Jeanette Gass is an association executive focused on global partnerships and development.
While the need to diversify revenue sources has been top as mind as associations weather the pandemic and overcome financial losses, they must also focus on the personal connections that keep members engaged. A look at three ways to get started.
If we have learned anything over the past two years, it’s that the need for human connection (even if it’s virtual) is strong. This is good news for associations: People join them to find connections with like-minded peers and to grow professional and personal networks. They come to annual meetings to have those hallway conversations that we are having difficulty replicating online, and they volunteer for committees, task forces, working groups, and boards because someone asked them to or recommended them for the role. The conclusion is clear. Associations are personal. They always were and always will be.
While the need for nondues revenue and diversified revenue sources has been all the rage as association professionals continue to develop new ways of working and providing relevant services and information to members and nonmembers alike, the core of what we do every day is in service to the members. Without them, the association would cease to exist. Staff can keep operations going, but the members provide the experience and expertise to make the association relevant. Members direct the programs, sign up for the events, and are the network. In short, members drive membership.
While we need to consider the disruption of the traditional association business model and new revenue streams, we must also focus on the personal connections that keep members involved and coming back to the association. Here are some steps you can take to create personal connections:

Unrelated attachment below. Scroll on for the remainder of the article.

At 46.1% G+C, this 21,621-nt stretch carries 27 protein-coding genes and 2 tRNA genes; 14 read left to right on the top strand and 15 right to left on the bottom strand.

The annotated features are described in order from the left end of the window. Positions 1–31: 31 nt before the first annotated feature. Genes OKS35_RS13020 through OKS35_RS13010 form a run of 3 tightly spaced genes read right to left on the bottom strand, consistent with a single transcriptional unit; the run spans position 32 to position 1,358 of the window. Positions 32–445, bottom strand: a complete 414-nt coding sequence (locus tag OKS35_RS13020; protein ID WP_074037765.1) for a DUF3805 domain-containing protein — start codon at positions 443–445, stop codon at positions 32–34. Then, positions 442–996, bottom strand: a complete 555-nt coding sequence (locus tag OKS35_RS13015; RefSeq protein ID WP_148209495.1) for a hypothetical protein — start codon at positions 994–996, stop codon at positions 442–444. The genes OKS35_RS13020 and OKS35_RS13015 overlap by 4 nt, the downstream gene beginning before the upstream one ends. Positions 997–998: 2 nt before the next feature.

Personalize your membership benefits page. Instead of just listing member benefits, showcase your members and their successes. People are more likely to join a group where they see themselves fitting in. Showcasing members through a member spotlight program like the International Association for the Study of Pain or creating profiles of members selected to be fellows like Optica is one way to let prospects and members learn more about the association on a personal level.
Personalize your automated emails. Most organizations have a general email address such as firstname.lastname@example.org or send automated emails from their databases. And many times, responses from these inboxes are signed “Name of Association Staff” or simply not signed at all. By adding your name to the email, members and prospects will know who is replying to their messages, which creates a personal connection.
While we need to consider the disruption of the traditional association business model and new revenue streams, we must also focus on the personal connections that keep members involved and coming back to the association.Personalize your website. In a world of algorithms, social media, and account creation for nearly every website, members and general visitors expect to see content they are most interested in. Associations can capitalize on this trend by implementing personalized web content, so that when a user signs in, they see articles or events that are most relevant to their needs.
Keep in mind that the need for connection and personalized content applies to both current and new members. And don’t dwell on ongoing discussions about how Gen-Zers don’t join associations: In fact, they do join and are most likely to when they have a personal connection to something and have an experience they value. In addition, many long-time members joined because of the personal connections they created and maintained through their membership.
In creating space for personal connections, associations create value for members of all career stages. Association professionals should seek to look past ideas of generational differences and think about what makes the association valuable to members—personal connections. As it turns out, we aren’t so different after all.